Game-Changing Innovation, Xerox, and True Collaboration

Interview – Paul Austin and Denise Fletcher – Xerox and ACS (a Xerox company)

Game-Changing Innovation, Xerox, and True CollaborationI had the opportunity to interview Denise Fletcher, Vice President Innovation, Healthcare Payer & Insurance of ACS (A Xerox company) and Paul Austin, PhD, Principle Researcher for Xerox Innovation group last year, about open innovation participation, strategies, and barriers to innovation success.

Here is the text from the interview:

1. Do you feel that companies need an innovation strategy? If so, where does open innovation fit in?

Innovation is one of the only remaining differentiators – virtually everything else in the supply chain can be outsourced – so innovation is vital to growth. Open innovation fits in as a thoughtful part of the overall strategy; no one has all the answers or perfect understanding of customers, so open innovation must contribute solutions to customer needs while not eliminating all differentiation. For example, large software systems often need to incorporate competitive features; open innovation can help sustain the baseline customer expectations while letting the development team focus on the next generation of the features that make you special and distinct. In some cases you can permit innovation in a box, like app development for the iPhone, but innovators will be frustrated by the boundaries.

2. Why is it important for organizations to consider participating in open innovation or why did your organization begin its open innovation effort?

We certainly have no monopoly on good ideas – often others can make our ideas better, and we can do the same for them. Often, others also have a different perspective on our customers’ needs, or understand future customers’ needs that we haven’t even considered yet – they can help us avoid product myopia. Invention is not innovation – innovation also requires understanding needs and meeting them. This is why our ethnographers are so vital to our research. We’ve admired alphaWorks since its inception.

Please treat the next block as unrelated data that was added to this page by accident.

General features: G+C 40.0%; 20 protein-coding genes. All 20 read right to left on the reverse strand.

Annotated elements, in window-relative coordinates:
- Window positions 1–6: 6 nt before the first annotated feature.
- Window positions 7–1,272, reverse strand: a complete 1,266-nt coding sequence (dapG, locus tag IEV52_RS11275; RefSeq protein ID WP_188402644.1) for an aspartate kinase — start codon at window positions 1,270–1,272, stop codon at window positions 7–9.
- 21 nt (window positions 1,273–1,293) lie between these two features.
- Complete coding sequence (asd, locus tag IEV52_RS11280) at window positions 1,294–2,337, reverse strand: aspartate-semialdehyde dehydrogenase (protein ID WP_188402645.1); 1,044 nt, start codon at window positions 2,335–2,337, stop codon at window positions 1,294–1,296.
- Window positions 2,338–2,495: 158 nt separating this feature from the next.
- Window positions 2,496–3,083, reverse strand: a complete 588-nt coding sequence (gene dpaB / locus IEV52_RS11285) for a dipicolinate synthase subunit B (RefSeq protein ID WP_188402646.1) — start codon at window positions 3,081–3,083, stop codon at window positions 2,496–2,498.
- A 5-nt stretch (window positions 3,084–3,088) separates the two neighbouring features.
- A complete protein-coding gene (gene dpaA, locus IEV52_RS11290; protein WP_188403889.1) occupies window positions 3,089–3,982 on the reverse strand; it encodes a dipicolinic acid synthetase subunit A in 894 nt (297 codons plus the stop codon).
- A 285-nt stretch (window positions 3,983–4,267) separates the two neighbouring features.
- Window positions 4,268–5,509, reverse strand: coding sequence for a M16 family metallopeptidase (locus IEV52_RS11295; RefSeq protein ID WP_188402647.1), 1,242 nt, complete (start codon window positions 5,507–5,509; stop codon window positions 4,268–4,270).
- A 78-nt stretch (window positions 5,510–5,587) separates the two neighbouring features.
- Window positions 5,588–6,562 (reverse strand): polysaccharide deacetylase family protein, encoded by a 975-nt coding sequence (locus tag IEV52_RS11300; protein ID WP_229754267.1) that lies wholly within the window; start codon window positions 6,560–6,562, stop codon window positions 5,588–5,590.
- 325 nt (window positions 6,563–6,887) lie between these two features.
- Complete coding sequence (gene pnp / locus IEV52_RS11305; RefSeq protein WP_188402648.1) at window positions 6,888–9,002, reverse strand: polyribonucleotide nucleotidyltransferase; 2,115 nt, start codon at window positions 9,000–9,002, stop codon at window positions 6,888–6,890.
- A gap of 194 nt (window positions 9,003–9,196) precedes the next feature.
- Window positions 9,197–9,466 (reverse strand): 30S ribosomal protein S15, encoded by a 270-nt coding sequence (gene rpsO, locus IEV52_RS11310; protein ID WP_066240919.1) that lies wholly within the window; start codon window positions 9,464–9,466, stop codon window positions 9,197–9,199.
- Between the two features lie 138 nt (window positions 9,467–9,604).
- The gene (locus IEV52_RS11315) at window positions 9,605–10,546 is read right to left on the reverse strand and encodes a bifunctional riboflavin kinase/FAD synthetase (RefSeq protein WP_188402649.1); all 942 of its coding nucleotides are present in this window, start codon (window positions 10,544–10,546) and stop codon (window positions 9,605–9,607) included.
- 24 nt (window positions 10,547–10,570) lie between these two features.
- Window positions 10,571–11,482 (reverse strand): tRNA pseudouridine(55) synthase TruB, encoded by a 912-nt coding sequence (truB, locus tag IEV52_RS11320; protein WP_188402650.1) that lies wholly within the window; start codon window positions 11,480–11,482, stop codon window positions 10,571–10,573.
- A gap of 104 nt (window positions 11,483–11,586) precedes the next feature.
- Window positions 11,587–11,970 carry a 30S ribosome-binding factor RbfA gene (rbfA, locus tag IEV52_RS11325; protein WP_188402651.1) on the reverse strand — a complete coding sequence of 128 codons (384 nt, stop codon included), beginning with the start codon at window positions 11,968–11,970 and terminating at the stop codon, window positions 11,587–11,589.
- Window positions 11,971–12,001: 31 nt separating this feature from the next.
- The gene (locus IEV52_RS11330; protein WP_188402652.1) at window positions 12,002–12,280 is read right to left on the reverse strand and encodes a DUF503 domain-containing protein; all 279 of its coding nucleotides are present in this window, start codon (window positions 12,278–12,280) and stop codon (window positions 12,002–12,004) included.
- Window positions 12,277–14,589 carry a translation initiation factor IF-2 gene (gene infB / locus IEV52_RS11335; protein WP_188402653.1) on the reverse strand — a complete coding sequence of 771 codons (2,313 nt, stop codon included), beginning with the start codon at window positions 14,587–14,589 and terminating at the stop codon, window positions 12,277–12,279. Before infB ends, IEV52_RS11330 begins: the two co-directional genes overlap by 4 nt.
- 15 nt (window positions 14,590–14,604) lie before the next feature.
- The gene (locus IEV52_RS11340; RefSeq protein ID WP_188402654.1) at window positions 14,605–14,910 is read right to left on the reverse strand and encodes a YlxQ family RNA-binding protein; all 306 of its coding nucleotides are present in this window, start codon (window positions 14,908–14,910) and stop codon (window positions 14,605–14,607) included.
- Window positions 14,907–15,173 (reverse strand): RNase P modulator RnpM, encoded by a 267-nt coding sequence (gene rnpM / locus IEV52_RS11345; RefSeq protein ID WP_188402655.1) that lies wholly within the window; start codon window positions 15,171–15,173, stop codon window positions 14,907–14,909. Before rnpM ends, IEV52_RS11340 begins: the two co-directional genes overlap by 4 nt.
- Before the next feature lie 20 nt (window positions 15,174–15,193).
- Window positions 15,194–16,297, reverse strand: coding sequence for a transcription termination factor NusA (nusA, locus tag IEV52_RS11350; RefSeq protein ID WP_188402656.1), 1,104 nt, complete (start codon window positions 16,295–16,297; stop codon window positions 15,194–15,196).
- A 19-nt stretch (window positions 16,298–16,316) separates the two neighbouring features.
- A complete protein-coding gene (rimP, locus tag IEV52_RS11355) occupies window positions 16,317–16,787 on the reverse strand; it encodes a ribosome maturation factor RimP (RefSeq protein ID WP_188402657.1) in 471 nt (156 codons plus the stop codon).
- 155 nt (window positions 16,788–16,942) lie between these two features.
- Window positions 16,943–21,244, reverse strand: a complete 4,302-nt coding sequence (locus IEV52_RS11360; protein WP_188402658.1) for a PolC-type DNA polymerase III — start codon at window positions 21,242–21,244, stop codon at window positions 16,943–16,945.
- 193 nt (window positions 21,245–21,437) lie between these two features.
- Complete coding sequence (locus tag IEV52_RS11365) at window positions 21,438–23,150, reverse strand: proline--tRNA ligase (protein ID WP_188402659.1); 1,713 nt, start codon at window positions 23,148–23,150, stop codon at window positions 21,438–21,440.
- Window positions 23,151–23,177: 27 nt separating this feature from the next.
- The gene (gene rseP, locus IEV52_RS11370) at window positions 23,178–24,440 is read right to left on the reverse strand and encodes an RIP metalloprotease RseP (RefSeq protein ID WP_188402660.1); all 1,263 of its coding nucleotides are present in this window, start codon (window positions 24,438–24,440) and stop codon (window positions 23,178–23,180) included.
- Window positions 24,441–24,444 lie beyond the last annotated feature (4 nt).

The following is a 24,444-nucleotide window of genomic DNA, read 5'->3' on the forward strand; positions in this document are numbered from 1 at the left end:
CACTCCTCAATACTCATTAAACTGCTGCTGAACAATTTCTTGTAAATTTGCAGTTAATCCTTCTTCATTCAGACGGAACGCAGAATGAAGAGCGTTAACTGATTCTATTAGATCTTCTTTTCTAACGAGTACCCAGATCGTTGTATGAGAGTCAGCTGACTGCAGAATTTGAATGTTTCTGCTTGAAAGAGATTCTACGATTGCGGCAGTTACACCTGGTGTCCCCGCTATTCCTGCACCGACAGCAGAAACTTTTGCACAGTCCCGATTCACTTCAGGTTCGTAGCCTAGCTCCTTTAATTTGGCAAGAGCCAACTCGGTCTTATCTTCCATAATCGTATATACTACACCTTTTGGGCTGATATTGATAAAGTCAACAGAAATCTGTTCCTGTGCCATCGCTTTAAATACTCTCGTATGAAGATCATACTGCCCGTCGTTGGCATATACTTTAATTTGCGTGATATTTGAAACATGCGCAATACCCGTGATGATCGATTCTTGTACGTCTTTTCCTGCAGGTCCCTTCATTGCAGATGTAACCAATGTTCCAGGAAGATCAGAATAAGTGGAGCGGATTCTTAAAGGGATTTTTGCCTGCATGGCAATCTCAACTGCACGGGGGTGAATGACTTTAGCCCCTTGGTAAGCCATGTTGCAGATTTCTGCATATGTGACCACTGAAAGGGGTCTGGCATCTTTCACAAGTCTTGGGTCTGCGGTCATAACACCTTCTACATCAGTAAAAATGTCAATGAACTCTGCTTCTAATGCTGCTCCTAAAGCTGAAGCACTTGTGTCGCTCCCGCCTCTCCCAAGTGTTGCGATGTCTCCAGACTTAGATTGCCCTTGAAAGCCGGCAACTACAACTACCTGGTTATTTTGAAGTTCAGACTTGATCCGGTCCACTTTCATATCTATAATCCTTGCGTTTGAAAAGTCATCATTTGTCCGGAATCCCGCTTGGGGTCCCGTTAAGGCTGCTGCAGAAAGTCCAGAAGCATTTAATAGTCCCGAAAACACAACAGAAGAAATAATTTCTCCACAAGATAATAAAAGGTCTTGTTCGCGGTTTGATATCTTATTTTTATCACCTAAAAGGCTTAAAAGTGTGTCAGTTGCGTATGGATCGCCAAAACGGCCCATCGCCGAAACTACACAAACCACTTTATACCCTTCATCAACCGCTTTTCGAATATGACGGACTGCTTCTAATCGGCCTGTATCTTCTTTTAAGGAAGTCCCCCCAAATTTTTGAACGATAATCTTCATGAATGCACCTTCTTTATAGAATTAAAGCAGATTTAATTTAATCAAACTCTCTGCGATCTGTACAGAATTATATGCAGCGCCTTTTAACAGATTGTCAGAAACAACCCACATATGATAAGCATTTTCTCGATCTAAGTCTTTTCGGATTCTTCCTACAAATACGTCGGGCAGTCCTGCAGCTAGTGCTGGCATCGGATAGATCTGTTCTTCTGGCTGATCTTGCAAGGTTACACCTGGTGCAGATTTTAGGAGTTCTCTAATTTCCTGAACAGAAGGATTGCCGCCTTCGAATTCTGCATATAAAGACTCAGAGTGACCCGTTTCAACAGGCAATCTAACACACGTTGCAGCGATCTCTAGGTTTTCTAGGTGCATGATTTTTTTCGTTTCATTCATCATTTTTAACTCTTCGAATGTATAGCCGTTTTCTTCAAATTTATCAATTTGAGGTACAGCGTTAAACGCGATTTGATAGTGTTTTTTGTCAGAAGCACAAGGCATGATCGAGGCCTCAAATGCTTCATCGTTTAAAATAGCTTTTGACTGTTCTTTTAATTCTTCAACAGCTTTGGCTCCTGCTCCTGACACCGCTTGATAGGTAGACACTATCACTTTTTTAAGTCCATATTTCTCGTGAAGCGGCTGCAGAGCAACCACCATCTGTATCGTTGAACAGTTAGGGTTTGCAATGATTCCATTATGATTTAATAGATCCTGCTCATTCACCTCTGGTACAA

3. What should an organization be aware of if they decide to pursue open innovation?

This is a big culture shift if you are used to a closed system. You’ll have to do some serious and honest introspection to figure out what your real, differentiating value add is. Then you can start to open the rest. Open innovation will impact your legal, marketing, sales, engineering, manufacturing, and management, all in a big way.

4. Which companies do you look to as leaders in open innovation?

Certainly IBM. Sun, especially prior to Oracle. Google, particularly chrome and android. Practice Fusion. Facebook. Tesco. Apple to a bounded degree. (I’m an engineer at heart, so I apologize to those with great innovations in business that I’m ignorant of.)

5. What is the most important culture change for organizations to make in order to support innovation?